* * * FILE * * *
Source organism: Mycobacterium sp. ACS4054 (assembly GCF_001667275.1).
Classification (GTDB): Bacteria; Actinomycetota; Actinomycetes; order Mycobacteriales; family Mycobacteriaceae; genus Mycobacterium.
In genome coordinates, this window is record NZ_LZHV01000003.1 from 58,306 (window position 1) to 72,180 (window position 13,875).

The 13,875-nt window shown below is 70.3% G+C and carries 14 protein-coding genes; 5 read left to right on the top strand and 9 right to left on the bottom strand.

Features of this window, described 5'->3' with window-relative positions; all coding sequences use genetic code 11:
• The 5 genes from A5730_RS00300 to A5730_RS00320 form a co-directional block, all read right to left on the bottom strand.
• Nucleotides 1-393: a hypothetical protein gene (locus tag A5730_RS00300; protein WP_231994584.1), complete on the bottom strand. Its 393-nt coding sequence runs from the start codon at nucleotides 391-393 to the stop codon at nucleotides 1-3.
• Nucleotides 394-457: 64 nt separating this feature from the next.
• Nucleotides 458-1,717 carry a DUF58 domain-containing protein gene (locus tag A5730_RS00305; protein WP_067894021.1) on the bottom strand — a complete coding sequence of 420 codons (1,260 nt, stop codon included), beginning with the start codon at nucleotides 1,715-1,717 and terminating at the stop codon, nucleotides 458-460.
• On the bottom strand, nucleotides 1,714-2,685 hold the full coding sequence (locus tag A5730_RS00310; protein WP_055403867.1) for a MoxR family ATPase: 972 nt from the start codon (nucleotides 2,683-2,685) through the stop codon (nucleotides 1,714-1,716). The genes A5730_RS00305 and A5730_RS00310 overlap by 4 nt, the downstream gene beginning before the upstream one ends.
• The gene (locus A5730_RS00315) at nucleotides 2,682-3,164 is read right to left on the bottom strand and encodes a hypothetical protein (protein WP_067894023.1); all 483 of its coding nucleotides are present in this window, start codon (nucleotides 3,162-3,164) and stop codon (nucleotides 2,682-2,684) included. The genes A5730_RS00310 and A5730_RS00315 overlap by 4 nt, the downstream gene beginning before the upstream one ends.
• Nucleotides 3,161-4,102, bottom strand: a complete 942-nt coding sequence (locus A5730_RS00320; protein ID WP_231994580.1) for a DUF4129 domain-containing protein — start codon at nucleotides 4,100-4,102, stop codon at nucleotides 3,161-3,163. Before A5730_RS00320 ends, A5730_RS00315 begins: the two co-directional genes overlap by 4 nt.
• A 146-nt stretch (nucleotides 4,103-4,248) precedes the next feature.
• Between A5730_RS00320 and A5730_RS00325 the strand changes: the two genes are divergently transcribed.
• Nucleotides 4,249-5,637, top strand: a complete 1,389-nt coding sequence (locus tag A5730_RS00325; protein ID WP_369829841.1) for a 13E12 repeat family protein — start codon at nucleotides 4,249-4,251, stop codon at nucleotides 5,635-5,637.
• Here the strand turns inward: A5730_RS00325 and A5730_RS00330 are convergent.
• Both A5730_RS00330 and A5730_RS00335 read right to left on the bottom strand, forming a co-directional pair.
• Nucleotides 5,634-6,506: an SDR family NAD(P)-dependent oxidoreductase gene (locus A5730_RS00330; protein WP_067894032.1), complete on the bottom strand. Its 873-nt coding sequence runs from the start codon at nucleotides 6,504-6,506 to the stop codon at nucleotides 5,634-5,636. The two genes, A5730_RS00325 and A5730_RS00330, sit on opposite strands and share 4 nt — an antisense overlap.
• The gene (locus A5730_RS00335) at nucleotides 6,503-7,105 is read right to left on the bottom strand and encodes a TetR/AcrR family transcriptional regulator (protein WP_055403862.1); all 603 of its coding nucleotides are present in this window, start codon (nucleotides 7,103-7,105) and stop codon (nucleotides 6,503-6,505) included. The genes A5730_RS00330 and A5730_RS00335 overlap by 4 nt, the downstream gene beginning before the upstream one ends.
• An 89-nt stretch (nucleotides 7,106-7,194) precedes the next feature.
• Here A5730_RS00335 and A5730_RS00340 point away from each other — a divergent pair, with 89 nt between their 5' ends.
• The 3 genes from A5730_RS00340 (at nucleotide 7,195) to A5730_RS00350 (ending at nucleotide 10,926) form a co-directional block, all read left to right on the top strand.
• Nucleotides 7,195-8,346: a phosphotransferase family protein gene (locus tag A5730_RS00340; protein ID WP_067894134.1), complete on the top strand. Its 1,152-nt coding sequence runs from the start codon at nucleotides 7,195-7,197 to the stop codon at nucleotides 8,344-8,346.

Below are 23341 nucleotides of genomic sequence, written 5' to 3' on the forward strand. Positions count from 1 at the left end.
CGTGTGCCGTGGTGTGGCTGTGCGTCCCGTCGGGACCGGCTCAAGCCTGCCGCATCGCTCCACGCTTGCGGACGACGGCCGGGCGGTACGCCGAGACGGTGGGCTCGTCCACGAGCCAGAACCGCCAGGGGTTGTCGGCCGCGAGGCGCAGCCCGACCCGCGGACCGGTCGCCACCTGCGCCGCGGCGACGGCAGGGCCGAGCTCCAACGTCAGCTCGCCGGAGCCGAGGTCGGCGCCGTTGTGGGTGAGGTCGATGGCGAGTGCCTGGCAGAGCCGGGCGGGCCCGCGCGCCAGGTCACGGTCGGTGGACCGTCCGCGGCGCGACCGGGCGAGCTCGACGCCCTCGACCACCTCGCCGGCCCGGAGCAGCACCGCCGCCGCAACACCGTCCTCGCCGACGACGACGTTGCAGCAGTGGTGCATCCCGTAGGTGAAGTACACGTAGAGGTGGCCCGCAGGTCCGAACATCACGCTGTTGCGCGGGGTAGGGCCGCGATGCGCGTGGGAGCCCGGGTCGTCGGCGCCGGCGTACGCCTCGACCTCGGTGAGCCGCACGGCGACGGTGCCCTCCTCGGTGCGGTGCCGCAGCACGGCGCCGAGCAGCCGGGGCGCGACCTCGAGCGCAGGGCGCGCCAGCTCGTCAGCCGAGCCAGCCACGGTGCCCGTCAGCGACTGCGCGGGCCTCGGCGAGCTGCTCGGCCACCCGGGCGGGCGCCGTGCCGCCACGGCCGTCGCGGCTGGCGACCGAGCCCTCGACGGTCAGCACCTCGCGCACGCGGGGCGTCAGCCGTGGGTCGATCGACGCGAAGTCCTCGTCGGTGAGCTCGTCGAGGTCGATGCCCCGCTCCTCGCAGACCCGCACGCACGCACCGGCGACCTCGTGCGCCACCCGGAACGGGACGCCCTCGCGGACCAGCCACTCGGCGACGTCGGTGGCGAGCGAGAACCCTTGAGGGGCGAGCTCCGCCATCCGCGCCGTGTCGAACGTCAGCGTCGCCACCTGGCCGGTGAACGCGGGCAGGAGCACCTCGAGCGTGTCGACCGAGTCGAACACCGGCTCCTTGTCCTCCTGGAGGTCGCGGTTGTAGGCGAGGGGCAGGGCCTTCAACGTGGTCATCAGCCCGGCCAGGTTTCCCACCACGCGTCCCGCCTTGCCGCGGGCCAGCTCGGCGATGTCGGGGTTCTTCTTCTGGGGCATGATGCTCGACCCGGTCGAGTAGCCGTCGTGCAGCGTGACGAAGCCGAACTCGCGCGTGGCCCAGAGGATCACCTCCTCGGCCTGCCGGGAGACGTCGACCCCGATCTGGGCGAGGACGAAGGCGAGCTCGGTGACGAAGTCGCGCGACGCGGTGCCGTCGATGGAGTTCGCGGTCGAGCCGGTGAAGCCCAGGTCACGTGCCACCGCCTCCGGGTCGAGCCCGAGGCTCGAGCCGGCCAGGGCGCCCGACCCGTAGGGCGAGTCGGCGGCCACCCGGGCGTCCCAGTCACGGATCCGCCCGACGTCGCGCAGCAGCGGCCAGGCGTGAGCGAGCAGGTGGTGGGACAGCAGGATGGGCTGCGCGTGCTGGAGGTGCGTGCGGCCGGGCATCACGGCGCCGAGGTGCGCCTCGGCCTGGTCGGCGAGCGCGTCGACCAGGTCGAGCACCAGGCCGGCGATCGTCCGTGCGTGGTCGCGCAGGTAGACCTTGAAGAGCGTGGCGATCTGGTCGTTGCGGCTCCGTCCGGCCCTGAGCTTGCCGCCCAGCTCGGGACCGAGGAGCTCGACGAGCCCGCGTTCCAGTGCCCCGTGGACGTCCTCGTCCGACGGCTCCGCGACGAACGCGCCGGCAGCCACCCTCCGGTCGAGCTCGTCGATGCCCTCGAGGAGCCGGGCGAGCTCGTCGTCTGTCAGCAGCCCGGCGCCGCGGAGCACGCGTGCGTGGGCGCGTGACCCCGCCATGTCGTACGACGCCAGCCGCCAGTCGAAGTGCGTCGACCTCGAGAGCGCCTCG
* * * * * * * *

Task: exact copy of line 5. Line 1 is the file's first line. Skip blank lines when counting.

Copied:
Features of this window, described 5'->3' with window-relative positions; all coding sequences use genetic code 11: